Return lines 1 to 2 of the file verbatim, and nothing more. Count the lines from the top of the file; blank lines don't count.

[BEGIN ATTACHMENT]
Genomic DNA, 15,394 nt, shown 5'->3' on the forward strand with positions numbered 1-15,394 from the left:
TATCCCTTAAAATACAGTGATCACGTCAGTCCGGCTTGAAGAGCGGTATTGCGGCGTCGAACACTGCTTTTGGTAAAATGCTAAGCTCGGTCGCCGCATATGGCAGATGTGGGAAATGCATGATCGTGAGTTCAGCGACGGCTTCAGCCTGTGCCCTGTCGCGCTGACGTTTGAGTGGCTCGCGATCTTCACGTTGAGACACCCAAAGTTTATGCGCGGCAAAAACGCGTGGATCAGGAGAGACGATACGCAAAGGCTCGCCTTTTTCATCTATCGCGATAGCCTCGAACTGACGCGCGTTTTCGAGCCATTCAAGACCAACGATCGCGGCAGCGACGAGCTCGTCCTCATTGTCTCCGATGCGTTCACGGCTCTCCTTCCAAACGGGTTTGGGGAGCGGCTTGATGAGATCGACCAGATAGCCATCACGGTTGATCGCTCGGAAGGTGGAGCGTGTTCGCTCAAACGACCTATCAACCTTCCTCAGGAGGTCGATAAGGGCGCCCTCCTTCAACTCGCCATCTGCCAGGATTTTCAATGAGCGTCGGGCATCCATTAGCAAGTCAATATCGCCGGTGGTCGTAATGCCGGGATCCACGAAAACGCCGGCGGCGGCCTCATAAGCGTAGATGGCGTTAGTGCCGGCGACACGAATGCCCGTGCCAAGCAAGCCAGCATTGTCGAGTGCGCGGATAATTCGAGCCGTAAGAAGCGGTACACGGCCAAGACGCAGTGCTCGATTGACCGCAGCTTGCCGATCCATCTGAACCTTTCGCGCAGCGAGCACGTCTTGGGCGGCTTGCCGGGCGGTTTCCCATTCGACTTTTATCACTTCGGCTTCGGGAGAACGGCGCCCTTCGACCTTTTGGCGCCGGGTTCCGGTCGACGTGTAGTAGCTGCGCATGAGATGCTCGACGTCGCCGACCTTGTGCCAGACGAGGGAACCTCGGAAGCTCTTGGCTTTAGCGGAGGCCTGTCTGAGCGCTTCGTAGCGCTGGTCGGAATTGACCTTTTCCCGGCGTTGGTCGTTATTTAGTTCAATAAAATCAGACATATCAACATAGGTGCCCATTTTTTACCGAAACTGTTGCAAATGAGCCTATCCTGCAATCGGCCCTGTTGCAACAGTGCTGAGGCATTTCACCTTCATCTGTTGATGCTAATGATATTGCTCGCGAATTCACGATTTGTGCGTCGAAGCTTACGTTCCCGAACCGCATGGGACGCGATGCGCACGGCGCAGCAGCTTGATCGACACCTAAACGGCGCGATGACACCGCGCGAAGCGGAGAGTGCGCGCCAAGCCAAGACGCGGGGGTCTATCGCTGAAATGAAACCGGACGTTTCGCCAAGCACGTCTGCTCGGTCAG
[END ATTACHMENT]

Genomic DNA, 15,394 nt, shown 5'->3' on the forward strand with positions numbered 1-15,394 from the left:
TATCCCTTAAAATACAGTGATCACGTCAGTCCGGCTTGAAGAGCGGTATTGCGGCGTCGAACACTGCTTTTGGTAAAATGCTAAGCTCGGTCGCCGCATATGGCAGATGTGGGAAATGCATGATCGTGAGTTCAGCGACGGCTTCAGCCTGTGCCCTGTCGCGCTGACGTTTGAGTGGCTCGCGATCTTCACGTTGAGACACCCAAAGTTTATGCGCGGCAAAAACGCGTGGATCAGGAGAGACGATACGCAAAGGCTCGCCTTTTTCATCTATCGCGATAGCCTCGAACTGACGCGCGTTTTCGAGCCATTCAAGACCAACGATCGCGGCAGCGACGAGCTCGTCCTCATTGTCTCCGATGCGTTCACGGCTCTCCTTCCAAACGGGTTTGGGGAGCGGCTTGATGAGATCGACCAGATAGCCATCACGGTTGATCGCTCGGAAGGTGGAGCGTGTTCGCTCAAACGACCTATCAACCTTCCTCAGGAGGTCGATAAGGGCGCCCTCCTTCAACTCGCCATCTGCCAGGATTTTCAATGAGCGTCGGGCATCCATTAGCAAGTCAATATCGCCGGTGGTCGTAATGCCGGGATCCACGAAAACGCCGGCGGCGGCCTCATAAGCGTAGATGGCGTTAGTGCCGGCGACACGAATGCCCGTGCCAAGCAAGCCAGCATTGTCGAGTGCGCGGATAATTCGAGCCGTAAGAAGCGGTACACGGCCAAGACGCAGTGCTCGATTGACCGCAGCTTGCCGATCCATCTGAACCTTTCGCGCAGCGAGCACGTCTTGGGCGGCTTGCCGGGCGGTTTCCCATTCGACTTTTATCACTTCGGCTTCGGGAGAACGGCGCCCTTCGACCTTTTGGCGCCGGGTTCCGGTCGACGTGTAGTAGCTGCGCATGAGATGCTCGACGTCGCCGACCTTGTGCCAGACGAGGGAACCTCGGAAGCTCTTGGCTTTAGCGGAGGCCTGTCTGAGCGCTTCGTAGCGCTGGTCGGAATTGACCTTTTCCCGGCGTTGGTCGTTATTTAGTTCAATAAAATCAGACATATCAACATAGGTGCCCATTTTTTACCGAAACTGTTGCAAATGAGCCTATCCTGCAATCGGCCCTGTTGCAACAGTGCTGAGGCATTTCACCTTCATCTGTTGATGCTAATGATATTGCTCGCGAATTCACGATTTGTGCGTCGAAGCTTACGTTCCCGAACCGCATGGGACGCGATGCGCACGGCGCAGCAGCTTGATCGACACCTAAACGGCGCGATGACACCGCGCGAAGCGGAGAGTGCGCGCCAAGCCAAGACGCGGGGGTCTATCGCTGAAATGAAACCGGACGTTTCGCCAAGCACGTCTGCTCGGTCAG